The Mass began at 8:30 am.  The King and Queen of Belgium, the Royals of Italy, Senator Daniel Akaka and Lt. Governor Duke Aiona were but a few of the many dignitaries  in the audience.  Participants included the Brothers and Fathers of the Scared Heart Order of Connecticut, Los Angeles, the Philippines, and the Northern Marianas, who were all led by Bishop Silva of Honolulu.  St. Peters Basilica was packed to its brim with visitors from everywhere in the world, with thousands more listening and watching on the jumbo screens in the square.  All told, there were as many as 100,000 people there.  Before we knew it, like a blink of an eye, the Mass was over and Father Damien had become Saint Damien.

Our next stop is the thriving community of Assisi, about three hours outside of Rome.  We traveled through farm country and lots of open spaces.  It was a sharp contrast to Rome.  Finally, high on the mountain top of Assisi, we witnessed the birth place of Saint Francis.  The view was breathtaking.  We then visited St. Francis’s Church and his tomb.  Beautiful, centuries old buildings were still being used as merchant shops and homes.  We stopped long enough to get some heavenly sweet gelatos.  There really is no such thing as a bad meal in Italy.  The smells, the deserts, the wines, the people, the excitement of the cities and its energy were invigorating.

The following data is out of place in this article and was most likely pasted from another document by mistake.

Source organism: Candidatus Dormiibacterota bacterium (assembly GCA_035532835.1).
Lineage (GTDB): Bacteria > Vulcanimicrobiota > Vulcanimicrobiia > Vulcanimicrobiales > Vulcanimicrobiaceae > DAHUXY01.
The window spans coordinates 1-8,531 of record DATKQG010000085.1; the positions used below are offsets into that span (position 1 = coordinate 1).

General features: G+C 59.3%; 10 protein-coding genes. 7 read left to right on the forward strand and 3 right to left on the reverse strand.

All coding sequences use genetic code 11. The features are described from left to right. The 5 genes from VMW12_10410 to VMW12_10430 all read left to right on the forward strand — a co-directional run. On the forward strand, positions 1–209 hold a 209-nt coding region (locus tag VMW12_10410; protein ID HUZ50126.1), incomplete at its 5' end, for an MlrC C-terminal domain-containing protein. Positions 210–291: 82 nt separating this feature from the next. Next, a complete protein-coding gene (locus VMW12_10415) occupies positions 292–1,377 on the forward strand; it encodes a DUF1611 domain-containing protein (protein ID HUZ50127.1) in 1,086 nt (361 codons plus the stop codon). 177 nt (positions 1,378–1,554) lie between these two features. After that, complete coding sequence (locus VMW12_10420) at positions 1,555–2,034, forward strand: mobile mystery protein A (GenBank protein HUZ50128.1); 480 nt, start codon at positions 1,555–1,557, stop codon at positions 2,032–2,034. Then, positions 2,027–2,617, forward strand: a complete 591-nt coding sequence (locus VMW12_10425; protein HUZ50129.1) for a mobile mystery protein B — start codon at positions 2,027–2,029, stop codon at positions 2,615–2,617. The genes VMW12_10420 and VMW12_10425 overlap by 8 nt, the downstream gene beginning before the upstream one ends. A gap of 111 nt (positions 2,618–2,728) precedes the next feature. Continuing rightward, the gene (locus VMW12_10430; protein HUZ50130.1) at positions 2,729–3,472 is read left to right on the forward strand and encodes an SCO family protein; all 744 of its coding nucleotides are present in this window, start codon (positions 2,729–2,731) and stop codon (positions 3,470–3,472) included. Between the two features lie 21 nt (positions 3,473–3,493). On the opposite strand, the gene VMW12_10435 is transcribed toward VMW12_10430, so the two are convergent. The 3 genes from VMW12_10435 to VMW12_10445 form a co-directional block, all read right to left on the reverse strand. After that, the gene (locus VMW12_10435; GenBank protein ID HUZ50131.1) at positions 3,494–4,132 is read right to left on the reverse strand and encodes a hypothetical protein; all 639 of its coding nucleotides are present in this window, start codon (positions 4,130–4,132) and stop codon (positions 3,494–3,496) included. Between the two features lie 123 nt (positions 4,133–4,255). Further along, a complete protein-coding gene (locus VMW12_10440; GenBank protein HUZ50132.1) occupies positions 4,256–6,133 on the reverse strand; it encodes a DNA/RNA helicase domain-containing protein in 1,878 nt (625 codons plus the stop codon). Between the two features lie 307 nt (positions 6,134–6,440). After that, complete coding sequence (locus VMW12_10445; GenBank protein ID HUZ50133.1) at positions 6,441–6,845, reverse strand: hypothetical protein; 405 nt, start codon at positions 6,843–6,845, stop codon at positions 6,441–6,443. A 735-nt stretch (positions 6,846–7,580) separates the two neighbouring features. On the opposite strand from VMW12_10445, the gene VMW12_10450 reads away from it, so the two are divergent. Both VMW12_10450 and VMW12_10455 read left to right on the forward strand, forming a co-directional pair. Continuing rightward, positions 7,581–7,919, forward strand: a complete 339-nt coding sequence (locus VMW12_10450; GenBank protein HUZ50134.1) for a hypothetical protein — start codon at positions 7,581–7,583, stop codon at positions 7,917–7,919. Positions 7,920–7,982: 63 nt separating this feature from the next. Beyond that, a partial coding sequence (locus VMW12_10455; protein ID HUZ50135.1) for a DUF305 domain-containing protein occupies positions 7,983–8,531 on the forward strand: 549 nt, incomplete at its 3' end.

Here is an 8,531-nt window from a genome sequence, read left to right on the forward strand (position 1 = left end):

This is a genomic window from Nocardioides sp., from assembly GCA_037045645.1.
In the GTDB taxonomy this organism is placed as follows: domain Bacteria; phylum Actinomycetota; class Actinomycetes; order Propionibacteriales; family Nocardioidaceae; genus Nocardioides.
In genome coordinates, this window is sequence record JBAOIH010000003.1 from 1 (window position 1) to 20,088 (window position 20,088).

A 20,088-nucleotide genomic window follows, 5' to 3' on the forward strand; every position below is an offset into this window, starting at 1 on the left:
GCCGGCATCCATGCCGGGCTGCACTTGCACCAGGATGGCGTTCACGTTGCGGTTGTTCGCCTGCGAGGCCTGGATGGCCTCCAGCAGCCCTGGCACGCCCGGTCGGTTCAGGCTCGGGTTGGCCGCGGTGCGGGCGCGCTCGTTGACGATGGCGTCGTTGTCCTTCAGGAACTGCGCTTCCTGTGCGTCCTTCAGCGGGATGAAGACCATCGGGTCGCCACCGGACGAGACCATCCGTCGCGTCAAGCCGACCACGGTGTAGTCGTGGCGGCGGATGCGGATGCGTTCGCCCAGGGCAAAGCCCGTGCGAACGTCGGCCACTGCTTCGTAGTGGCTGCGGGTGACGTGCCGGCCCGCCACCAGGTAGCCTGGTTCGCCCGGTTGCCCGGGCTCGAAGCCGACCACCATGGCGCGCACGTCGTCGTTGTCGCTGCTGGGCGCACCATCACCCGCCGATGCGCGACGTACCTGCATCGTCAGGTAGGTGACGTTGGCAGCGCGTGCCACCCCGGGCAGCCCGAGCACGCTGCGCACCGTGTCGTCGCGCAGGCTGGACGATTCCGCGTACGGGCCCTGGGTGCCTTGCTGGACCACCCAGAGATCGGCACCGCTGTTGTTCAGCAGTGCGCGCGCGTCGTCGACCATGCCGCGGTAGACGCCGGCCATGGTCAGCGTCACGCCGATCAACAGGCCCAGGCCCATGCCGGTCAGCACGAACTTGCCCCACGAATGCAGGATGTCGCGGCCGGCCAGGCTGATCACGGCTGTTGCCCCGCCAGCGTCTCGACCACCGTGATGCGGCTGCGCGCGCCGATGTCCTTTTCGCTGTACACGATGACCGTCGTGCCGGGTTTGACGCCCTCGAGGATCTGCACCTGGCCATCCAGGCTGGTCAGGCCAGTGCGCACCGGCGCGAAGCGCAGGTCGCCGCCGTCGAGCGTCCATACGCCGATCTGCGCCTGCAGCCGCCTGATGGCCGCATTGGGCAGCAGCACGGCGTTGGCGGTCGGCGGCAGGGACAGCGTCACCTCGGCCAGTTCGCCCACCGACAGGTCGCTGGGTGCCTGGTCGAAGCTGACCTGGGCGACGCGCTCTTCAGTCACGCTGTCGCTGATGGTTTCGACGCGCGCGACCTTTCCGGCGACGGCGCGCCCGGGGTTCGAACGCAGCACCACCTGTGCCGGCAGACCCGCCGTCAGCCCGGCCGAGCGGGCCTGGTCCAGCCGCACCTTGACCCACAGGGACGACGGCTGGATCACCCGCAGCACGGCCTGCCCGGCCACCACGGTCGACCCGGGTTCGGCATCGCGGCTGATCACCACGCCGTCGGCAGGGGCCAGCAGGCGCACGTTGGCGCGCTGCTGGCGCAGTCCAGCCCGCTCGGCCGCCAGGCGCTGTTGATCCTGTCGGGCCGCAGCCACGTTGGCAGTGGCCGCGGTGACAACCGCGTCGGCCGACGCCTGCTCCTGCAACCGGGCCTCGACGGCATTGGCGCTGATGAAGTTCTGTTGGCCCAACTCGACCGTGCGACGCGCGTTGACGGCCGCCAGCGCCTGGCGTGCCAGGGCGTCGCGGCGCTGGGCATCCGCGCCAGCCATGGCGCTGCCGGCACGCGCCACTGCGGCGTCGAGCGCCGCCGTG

Next, our group attended a Hawaiian Mass at St. Paul’s church in Rome presided over by Bishop Silva and the Priests of the Scared Hearts Order including the Honorable Father Lane Akiona, Father Gomes, Father Jonathan, Father Preston, Father Bruce, and others. Special dances by our Halau and our choir made this Mass very special.  St. Paul’s church is one of the most visited churches in Rome and second in size only to St. Peters Basilica.

The next day, we say aloha to Rome and head back to Hawaii.

The final Aloha and Mahalo to St. Damien took place on the grounds of Iolani Palace on November 1st.  Belgium dignitaries and our own Princess Abigail Kawananakoa exchange their gratitude and love for St. Damien.  In this final farewell, the Princess shares some intimate letters that were written between Queen Kapiolani, King David Kalakaua and Princess Liliuokalani with St. Damien.